There’s a big difference between saving so you’re cushioned for the day that disaster strikes… and hoarding. When it comes to your possessions, what have you squirrelled away for safekeeping that is no longer useful?
Pay close attention to the word useful.
I hate to admit it, but I’m a bit of a hoarder. Or at least, I used to be. I hold onto things out of sentimental value–even when they’re no longer of use. Sometimes I give stuff away and even when I do, I express how important the item is (or was) to me. All that changed when I walked past an antique shop a few weeks ago.
I have a tendency to think that things appreciate as they get older, but sometimes, it just ends up being worthless junk. Some things are collectors items, yes… But who in the world collects this stuff? That’s what I thought as I visited a secondhand shop that was stuffed with old stamps, old coins, old antique vases and lamps as well as all those other items that you think are worth something when, in fact, later generations have no idea what to do with it.
Heirlooms that cost a fortune–which were bought to be handed down–are described as ‘ugly’ by future generations. Worthy of a museum, perhaps, but definitely an eye sore that no one would ever want to wear. Old tables made of teakwood. Sure, the new stuff that gets made comes nowhere near as close when it comes to quality standards; but imagine having to actually sit and work on a desk from the 1800s.
If you’ve ever visited old shops–the ones that have been around for a while–it’s like entering into a time capsule where the clock stopped ticking a long time ago. Why do we hoard and hold onto these things?
Perhaps it was given to us as a gift. Maybe it was even an inheritance—a hand-me-down gift from the dearly departed. But when these ‘gifts’ stop being useful and are no longer relevant to meet our daily needs; then we have accumulated a lot of junk. And what do we ordinarily do with junk?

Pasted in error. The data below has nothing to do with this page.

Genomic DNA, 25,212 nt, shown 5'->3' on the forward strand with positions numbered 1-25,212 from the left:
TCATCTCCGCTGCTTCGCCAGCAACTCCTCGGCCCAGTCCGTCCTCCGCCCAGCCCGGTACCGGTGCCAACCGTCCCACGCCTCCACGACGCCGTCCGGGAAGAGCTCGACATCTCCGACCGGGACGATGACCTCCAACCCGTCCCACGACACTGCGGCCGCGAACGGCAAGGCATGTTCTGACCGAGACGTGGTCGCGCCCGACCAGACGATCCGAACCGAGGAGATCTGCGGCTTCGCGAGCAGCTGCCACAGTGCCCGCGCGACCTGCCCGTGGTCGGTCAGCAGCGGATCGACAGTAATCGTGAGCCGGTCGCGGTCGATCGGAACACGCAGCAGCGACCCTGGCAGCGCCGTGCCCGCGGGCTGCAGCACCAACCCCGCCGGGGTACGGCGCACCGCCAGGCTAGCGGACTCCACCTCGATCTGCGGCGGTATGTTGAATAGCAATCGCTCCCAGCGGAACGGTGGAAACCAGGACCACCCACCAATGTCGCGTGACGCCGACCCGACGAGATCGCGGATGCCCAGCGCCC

We toss it.
You could say the same for our memories. We learned something in school. We may even have excelled. You enter the workforce and realise that that’s not how the world works. Do we cling onto our old ideas and modalities of doing things? Of course, we don’t. We up skill ourselves so that we can remain competitive.
There is value in preserving the gems of yesterday. There is also value in letting go of what is no longer useful.
Long before we humans settled into civilised societies, we lived as hunters and gatherers–we all know that. But the squirrel is an unusual animal. It gathers… and hides. Squirrels, on average, spend a lot of time and energy in collecting enough food to sustain them through times of scarcity.
Unfortunately, most of what the squirrel stashes away ends up becoming useless as a food source because the seeds that they have planted literally become plants a few months later.
It reminds me of the very real lesson that while hard work, investments, financial planning and so on are essential for the achievement of our goals, we can end up hoarding–and holding up–a whole bunch of resources that we could have put to good use.
Money is a form of neutral energy. When you have more than what you need, you have a surplus. When you use that surplus to trade, you have a transaction. When we take and hide, we end up hoarding. Similar to the seeds that the squirrel can no longer eat, material objects that don’t have the potential to bring us (or anyone) joy are not worth having, keeping around or hiding.
When we gather, hide and hoard; we are being stingy with ourselves as well as others. People end up knowing that not only are we not givers, but we are the worst kind of takers on the planet. Not only do we not use what we have taken from others, we don’t let anyone else use it either.
A little treat now and then is well-deserved, especially if you have some surplus hanging around. If you spend your life hoarding every penny that you can save, you will at some point find yourself a miser with no friends.
So give away, sell or liquidate everything that you’re holding onto that you no longer need.
The Universe will thank you for releasing that no longer necessary energy–and it will make room for new life to form and flourish.